Even in darkest realms of life, ‘Black and brown people are fetishes or body parts’

Even in darkest realms of life, ‘Black and brown people are fetishes or body parts’


When Johnnie Keyes starred in Behind the Green Door, one of the first mainstream American adult films to feature a Black performer, he was credited merely as “African Stud.” It was 1972 and his co-performer Marilyn Chambers was a white woman, an influential casting decision that earned the film the genre label of “interracial.”

After that, Keyes often spoke about the death threats he received in response to the film.

Just a few years later, the arrival of adult VHS tapes made film adult movies accessible from home, diversifying the genres available to consumers and expanding opportunities for performers, like those of colour, who had historically been stifled to underground networks and productions.

But despite this progress, the porn industry in the late 20th century remained steeped in racism, with non-white performers being defined and promoted by their race in ways their white counterparts rarely were.

By the early ’90s, adult movies had made its way onto bulletin board systems, the internet’s precursor to forums. Sites like Rusty&Edie’s BBS boasted “the largest collection of Adult GIFs and Programs—Over 16 GIGS!!!” As the internet became more accessible, adult industry professionals started building their own spaces; performers like Danni Ashe acted as both the stars and CEOs of their own webpages, while studios developed membership sites for loyal customers.

As they grew, these platforms sought to make their ever-expanding collections easier to navigate. Like many other websites with troves of content (including the one you’re reading now), porn websites turned to metadata: Genres like parody and step-fantasy became subsections on the site and webmasters added tags like “MILF” and “role play” to the videos they uploaded. Applying these labels to videos helped people find what they were looking for within the site and also boosted the SEO, driving traffic from search engines like Google or Yahoo.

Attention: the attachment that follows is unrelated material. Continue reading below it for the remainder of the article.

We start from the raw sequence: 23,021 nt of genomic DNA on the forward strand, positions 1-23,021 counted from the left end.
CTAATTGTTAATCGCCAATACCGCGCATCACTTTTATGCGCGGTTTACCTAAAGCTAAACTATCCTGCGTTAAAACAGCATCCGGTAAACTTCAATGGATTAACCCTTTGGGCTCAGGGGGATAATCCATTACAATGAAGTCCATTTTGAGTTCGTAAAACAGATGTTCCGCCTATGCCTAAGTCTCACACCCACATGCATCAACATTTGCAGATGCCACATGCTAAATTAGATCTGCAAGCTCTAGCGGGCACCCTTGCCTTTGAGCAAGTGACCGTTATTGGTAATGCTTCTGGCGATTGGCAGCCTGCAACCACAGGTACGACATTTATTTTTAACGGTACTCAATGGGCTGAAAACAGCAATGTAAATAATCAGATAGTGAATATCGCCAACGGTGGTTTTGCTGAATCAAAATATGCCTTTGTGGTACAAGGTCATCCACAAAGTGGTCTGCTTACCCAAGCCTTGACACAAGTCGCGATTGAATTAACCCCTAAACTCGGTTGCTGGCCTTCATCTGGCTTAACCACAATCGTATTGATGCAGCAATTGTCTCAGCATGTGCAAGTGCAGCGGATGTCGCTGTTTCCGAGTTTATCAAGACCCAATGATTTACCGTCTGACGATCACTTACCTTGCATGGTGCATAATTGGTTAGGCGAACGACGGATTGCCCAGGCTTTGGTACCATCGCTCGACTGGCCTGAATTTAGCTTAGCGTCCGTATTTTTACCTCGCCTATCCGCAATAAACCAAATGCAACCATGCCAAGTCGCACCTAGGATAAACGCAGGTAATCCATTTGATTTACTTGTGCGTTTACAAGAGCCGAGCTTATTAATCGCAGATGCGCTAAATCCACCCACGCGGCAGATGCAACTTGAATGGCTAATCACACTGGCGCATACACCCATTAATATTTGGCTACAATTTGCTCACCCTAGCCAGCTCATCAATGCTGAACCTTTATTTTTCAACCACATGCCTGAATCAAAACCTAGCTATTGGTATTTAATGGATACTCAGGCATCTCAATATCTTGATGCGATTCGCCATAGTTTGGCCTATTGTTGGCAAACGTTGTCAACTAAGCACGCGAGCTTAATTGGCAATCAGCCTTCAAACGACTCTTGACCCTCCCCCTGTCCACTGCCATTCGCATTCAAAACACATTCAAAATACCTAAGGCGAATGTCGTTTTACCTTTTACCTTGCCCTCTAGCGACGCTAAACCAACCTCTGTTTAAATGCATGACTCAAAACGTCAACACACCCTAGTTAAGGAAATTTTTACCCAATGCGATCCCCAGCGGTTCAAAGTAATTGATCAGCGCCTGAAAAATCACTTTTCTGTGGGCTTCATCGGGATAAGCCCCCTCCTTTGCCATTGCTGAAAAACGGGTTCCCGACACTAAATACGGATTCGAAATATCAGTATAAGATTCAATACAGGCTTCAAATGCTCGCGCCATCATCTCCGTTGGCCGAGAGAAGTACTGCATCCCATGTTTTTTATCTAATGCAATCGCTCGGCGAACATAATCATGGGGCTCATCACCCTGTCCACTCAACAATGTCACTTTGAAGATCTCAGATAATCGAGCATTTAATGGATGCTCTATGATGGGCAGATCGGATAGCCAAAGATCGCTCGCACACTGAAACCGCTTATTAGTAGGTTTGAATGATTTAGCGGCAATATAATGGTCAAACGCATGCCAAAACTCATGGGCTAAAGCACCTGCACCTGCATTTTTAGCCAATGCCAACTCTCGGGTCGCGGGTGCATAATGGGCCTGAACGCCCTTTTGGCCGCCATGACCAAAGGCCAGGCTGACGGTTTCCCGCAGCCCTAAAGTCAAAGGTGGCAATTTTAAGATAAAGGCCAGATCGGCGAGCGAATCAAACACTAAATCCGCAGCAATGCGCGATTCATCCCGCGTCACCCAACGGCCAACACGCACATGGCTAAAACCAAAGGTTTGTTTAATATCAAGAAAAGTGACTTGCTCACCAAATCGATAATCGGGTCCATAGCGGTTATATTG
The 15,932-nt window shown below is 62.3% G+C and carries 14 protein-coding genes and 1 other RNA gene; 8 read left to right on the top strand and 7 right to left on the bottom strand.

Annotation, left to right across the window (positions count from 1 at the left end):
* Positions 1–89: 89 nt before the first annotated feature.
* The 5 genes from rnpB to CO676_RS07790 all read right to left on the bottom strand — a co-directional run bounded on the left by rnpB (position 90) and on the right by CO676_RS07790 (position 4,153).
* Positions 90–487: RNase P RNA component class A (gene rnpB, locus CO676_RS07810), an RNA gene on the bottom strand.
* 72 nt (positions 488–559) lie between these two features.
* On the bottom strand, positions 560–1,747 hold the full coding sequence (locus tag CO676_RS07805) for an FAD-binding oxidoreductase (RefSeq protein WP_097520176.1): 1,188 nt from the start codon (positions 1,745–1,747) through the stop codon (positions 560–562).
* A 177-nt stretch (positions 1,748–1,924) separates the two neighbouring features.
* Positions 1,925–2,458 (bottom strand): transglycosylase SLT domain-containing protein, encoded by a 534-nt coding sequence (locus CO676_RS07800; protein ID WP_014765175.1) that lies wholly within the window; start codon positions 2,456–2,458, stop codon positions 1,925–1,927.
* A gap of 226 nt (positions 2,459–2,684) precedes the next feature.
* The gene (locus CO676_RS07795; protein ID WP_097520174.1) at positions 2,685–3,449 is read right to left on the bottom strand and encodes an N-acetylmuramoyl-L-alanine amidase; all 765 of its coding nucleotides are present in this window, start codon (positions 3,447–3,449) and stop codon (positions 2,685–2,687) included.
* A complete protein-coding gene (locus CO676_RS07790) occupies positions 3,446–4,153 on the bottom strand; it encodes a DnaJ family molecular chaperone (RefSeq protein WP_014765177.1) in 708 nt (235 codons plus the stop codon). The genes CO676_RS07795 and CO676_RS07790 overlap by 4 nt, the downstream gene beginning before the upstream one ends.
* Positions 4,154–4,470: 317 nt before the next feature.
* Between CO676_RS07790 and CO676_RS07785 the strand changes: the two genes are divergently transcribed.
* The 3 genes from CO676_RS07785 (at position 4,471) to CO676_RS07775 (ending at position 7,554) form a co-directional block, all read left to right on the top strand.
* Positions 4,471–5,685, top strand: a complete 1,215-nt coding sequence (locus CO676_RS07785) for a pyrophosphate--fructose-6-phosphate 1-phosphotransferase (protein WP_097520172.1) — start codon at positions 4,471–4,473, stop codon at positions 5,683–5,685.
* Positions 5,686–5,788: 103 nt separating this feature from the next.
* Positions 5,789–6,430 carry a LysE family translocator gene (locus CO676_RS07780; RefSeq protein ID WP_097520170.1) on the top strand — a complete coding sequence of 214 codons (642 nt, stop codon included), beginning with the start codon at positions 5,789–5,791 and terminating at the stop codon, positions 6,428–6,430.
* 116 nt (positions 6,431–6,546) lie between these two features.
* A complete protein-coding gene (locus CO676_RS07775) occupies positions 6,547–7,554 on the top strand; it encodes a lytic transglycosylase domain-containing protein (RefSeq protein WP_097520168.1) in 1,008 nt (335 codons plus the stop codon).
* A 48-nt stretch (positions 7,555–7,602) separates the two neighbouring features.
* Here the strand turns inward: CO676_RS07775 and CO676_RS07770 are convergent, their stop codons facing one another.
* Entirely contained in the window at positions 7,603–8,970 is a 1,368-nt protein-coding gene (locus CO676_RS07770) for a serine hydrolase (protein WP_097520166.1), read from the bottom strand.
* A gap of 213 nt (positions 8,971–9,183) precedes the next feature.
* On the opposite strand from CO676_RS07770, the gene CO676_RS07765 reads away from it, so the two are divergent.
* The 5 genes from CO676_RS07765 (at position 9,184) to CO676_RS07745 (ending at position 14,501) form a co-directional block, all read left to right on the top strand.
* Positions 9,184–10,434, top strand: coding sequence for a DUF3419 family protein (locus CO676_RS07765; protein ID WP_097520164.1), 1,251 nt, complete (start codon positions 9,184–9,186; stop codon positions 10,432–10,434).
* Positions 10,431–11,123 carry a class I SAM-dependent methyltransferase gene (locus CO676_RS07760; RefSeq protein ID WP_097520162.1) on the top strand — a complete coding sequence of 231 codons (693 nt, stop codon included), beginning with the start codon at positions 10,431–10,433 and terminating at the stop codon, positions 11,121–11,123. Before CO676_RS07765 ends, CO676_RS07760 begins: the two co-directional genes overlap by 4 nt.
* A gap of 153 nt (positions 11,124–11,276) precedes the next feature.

In some ways, this transition gave previously marginalised performers access to tailored audiences more likely to support their careers. But it also carried the racist practices of the porn industry into the 21st century. Labels like “interracial,” which still refers almost exclusively to a Black man working with a white woman, made a direct transition from VHS case to HTML code.

In 2006, aggregator or “tube” sites transformed a once-contained piracy network of pornographic videos into one of industry’s primary markets. The popularity of those user-uploaded, often copyright-infringing libraries grew, and the categorisation models came with them.

These YouTube clones evolved over the following years, moving away from illegal uploads and instead becoming legitimate platforms for independent models and studios to publish and promote their own work. But for all the freedom and opportunities these sites have brought performers and filmmakers in the last decade, they continue to confine them to a classification system that is both rigid and racist.

Adult films industry aesthetics may have shifted since the 1970s, but the hurdles performers of colour have had to endure onscreen and off haven’t actually changed much at all – and the data-driven conveniences of the digital age are partially to blame.

The Digital Categories Black performers are relegated to have remained largely the same since that first “interracial” scene in 1972. Today, most porn sites use racial or “ethnic” tags to categorise certain content, but almost exclusively for videos involving performers of colour. On xhamster.com, for instance, there are 42 different labels meant to describe Blackness, such as “ebony” or “BBC” and only four specifying whiteness. This isn’t due to an absence of white pornstars, but rather because white performers aren’t categorized by their race as often as their Black peers.